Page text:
|Power Africa officials talk with locals inside the Corbetti Caldera, Ethiopia, where villagers collect water from steam emanating from the rocks. Photo credit: Nena Terrell, USAID Ethiopia|
US president Barack Obama’s Power Africa initiative received new financial commitments worth $6 billion following the high profile US-Africa Leaders Summit in Washington in August, bringing the total amount committed to the project to more than $20 billion.
Banks have been at the forefront of the scheme, with Citi, Barclays, Standard Chartered and Standard Bank among those pledging vast amounts to it.
Standard Chartered, which had initially pledged $2 billion, more than doubled its commitment to $5 billion a few days before the summit kicked off, while Barclays Africa and Standard Bank have committed $500 million and $350 million respectively to the pipeline of proposed power projects.
| There was a sense at the summit of America catching up in terms |
of investment and trade
in to Africa
“As part of our pledge, we have signed a memorandum of understanding with General Electric (GE) to boost the African energy sector,” says George Kotsovos, director of mining, energy and infrastructure finance at Standard Bank.
“This is one of the projects we are working on in support of the Power Africa initiative, but outside this, we have invested billions of dollars to the energy sector in Africa over the years. The good thing about Power Africa, however, is that it is a high-profile and focussed initiative, which has really highlighted the importance of Africa as a destination for investment – it’s about capacity building mobilizing funds into partner countries and it is important for us to get involved.”
During the summit, Citi also vowed to source $2.5 billion in incremental capital. “We plan to leverage our financing expertise in renewable energy to encourage the adoption and implementation of the appropriate technologies for specific markets,” says Jim Cowles, CEO for EMEA at Citi. “The bank will work with key stakeholders in local capital markets to introduce innovative debt securities and to enhance financial infrastructure.”
Power Africa, established in June 2013 during a visit by Obama to Cape Town, aims to provide electricity for the 600 million people in sub-Saharan Africa – around 70% of the population – that live without it. The initiative plans to tap into opportunities in natural gas, wind, solar and hydropower in the region to encourage economic development and increase energy security throughout the region.
In 2013, 10,000 megawatts of generation capacity were planned for. Following August’s Washington summit, the goal was raised to 30,000 megawatts, which could potentially provide 60 million people in the region.
Focus will initially be in six countries: Ethiopia, Ghana, Kenya, Liberia, Nigeria and Tanzania.
“One of the issues that came up during the summit was how we will eventually move to include other countries that are equally affected by the power deficit in Africa,” says Kotsovos. “The aim is to encompass more African countries into the initiative, and we hope to hear an announcement on this soon.”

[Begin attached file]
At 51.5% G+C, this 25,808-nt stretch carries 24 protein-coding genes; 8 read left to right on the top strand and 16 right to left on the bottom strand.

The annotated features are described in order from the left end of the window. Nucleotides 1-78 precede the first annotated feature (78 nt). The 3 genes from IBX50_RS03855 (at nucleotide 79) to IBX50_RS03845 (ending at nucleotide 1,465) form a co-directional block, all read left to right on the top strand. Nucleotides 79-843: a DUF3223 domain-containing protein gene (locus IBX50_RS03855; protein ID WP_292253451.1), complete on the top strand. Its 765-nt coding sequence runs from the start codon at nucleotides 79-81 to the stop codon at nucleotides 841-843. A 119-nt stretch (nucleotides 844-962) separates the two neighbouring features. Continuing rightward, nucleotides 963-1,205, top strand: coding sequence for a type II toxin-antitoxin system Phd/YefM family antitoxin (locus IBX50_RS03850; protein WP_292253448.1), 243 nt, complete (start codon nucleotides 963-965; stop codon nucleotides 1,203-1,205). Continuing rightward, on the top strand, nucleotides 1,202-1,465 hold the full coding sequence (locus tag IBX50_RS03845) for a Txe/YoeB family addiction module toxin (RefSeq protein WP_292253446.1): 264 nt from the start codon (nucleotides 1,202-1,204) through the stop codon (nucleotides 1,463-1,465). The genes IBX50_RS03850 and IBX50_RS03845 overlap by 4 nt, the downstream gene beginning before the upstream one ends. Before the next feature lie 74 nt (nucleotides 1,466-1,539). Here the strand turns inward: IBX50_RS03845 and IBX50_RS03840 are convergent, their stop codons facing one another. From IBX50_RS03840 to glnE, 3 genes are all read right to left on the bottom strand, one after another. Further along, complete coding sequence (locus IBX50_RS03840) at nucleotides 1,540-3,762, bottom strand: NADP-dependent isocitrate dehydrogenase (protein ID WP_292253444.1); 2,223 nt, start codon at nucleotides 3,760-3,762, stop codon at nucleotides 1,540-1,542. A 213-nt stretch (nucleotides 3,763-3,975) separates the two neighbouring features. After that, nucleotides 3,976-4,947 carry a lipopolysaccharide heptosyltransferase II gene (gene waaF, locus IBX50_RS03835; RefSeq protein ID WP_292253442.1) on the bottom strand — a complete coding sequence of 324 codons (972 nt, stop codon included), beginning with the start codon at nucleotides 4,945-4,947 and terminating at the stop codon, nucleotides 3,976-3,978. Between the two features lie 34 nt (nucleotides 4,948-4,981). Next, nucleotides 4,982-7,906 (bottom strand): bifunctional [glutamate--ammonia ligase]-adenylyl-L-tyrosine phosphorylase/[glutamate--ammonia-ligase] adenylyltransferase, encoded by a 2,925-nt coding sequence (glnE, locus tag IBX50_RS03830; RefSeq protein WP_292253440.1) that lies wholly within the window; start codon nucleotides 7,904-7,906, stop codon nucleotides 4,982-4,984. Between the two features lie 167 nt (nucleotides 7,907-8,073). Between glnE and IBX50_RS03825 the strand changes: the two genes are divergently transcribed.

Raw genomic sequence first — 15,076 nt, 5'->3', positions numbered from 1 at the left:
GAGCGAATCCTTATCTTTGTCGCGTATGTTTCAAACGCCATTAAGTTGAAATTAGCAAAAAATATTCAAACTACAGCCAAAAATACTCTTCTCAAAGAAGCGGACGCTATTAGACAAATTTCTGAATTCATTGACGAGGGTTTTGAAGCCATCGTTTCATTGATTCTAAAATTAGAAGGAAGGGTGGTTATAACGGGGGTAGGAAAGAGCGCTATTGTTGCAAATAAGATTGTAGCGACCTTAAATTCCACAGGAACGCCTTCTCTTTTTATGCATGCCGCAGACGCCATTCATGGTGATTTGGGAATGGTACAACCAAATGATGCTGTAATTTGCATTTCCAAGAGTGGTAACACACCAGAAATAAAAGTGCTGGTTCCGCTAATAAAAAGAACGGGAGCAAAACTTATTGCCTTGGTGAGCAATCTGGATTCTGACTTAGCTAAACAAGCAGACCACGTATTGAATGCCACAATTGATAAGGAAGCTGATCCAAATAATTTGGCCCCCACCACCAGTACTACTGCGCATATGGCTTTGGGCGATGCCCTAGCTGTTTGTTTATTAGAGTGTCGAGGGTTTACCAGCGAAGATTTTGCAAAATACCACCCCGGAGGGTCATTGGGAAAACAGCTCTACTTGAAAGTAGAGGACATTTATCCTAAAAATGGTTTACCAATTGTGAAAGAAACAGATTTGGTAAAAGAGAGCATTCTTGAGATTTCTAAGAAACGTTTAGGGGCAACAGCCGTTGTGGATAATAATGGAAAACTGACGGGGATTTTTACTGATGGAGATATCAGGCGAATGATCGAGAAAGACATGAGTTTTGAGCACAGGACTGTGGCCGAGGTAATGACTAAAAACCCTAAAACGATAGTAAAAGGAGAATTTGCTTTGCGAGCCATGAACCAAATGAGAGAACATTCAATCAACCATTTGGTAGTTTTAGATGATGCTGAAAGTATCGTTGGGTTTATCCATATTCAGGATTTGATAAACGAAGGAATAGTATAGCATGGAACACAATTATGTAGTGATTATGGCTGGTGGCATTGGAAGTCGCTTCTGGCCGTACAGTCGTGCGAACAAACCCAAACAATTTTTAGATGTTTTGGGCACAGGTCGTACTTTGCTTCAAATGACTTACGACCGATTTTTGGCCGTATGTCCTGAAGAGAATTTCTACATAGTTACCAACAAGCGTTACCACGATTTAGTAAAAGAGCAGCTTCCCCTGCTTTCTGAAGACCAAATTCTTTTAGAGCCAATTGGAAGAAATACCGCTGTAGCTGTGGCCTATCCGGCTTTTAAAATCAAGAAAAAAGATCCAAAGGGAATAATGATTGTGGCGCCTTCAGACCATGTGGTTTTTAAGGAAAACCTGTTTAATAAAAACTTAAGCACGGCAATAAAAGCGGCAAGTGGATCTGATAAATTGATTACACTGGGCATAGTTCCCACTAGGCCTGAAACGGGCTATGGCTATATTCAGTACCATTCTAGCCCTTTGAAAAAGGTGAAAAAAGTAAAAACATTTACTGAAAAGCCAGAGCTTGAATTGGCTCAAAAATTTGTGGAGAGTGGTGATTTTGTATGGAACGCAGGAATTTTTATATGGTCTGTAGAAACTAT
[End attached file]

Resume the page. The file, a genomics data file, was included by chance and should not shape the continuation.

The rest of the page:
As Ravi Suri, regional head of corporate finance, Middle East, Africa and Pakistan at Standard Chartered says: “Power Africa will also seek to improve natural resource management in other Sub-Saharan African countries such as Democratic Republic of Congo, Uganda, South Sudan, and Mozambique, in an effort to facilitate broader economic development for the benefit of regional trade and investment.”
A number of other agreements were promised during the high-profile meeting, with a total of $33 billion pledged in private and public assistance from the US to the continent, highlighting the US drive to strengthen the bilateral relationship between the two continents. This will inevitably be a boon to US-Africa relations, which have traditionally relied on a unilateral relationship of aid and preferential trade agreements.
|[Citi] will work with key stakeholders in local capital markets to introduce innovative debt securities and to enhance financial infrastructure|
The summit also aimed to encourage US-Africa trade, which is currently limited, with only 1% of US exports going to the continent. According to US government data, US trade with Africa has been decreasing since 2011: between 2011 and 2012, US-Africa trade dropped from $125 billion to $99 billion and in 2013, trade between the two regions fell to a disappointing $85 billion. The onset of the global financial crisis has been cited as a cause of the dwindling numbers.
However, at the same time, trade between Africa and China has gone from strength to strength. Official Chinese statistics show that trade between the two surged to $210 billion at the end of 2013, 21 times more than in 2000.
“There was a sense at the summit of America catching up in terms of investment and trade in to Africa, but I was actually surprised, firstly by the commitments by American companies that are already there and secondly by how much interest there actually was,” says Kotsovos.
“There are a number of America companies including GE, Google, Blackstone, Solar Reserve, Endeavour Energy and Tetra Tech already active on the ground in Africa. The summit has ensured that there will be more,” he says.